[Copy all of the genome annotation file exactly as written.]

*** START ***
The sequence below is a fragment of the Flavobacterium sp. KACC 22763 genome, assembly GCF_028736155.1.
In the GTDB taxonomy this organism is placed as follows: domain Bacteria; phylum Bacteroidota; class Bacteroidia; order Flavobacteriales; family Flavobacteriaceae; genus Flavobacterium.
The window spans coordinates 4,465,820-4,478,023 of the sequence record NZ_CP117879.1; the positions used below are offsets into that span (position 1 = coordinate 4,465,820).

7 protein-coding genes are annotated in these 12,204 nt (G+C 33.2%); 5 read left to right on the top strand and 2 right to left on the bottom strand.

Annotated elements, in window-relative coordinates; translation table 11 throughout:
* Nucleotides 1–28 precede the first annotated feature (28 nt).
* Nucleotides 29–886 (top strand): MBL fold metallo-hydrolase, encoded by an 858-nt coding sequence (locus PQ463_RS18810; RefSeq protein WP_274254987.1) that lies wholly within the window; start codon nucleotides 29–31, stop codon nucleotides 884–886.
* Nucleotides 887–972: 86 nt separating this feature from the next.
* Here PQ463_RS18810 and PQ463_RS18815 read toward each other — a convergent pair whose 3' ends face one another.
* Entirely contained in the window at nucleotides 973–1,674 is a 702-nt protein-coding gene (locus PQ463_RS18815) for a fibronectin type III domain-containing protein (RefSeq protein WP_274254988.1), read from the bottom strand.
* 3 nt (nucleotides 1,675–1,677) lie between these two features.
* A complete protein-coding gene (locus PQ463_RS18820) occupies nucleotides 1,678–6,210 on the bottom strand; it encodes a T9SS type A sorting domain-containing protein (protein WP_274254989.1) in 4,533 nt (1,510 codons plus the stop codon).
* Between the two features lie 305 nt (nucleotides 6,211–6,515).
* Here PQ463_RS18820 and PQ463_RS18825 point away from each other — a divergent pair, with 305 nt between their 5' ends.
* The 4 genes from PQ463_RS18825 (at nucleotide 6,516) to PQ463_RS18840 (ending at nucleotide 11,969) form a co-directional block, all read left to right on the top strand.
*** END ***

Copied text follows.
The sequence below is a fragment of the Flavobacterium sp. KACC 22763 genome, assembly GCF_028736155.1.
In the GTDB taxonomy this organism is placed as follows: domain Bacteria; phylum Bacteroidota; class Bacteroidia; order Flavobacteriales; family Flavobacteriaceae; genus Flavobacterium.
The window spans coordinates 4,465,820-4,478,023 of the sequence record NZ_CP117879.1; the positions used below are offsets into that span (position 1 = coordinate 4,465,820).

7 protein-coding genes are annotated in these 12,204 nt (G+C 33.2%); 5 read left to right on the top strand and 2 right to left on the bottom strand.

Annotated elements, in window-relative coordinates; translation table 11 throughout:
* Nucleotides 1–28 precede the first annotated feature (28 nt).
* Nucleotides 29–886 (top strand): MBL fold metallo-hydrolase, encoded by an 858-nt coding sequence (locus PQ463_RS18810; RefSeq protein WP_274254987.1) that lies wholly within the window; start codon nucleotides 29–31, stop codon nucleotides 884–886.
* Nucleotides 887–972: 86 nt separating this feature from the next.
* Here PQ463_RS18810 and PQ463_RS18815 read toward each other — a convergent pair whose 3' ends face one another.
* Entirely contained in the window at nucleotides 973–1,674 is a 702-nt protein-coding gene (locus PQ463_RS18815) for a fibronectin type III domain-containing protein (RefSeq protein WP_274254988.1), read from the bottom strand.
* 3 nt (nucleotides 1,675–1,677) lie between these two features.
* A complete protein-coding gene (locus PQ463_RS18820) occupies nucleotides 1,678–6,210 on the bottom strand; it encodes a T9SS type A sorting domain-containing protein (protein WP_274254989.1) in 4,533 nt (1,510 codons plus the stop codon).
* Between the two features lie 305 nt (nucleotides 6,211–6,515).
* Here PQ463_RS18820 and PQ463_RS18825 point away from each other — a divergent pair, with 305 nt between their 5' ends.
* The 4 genes from PQ463_RS18825 (at nucleotide 6,516) to PQ463_RS18840 (ending at nucleotide 11,969) form a co-directional block, all read left to right on the top strand.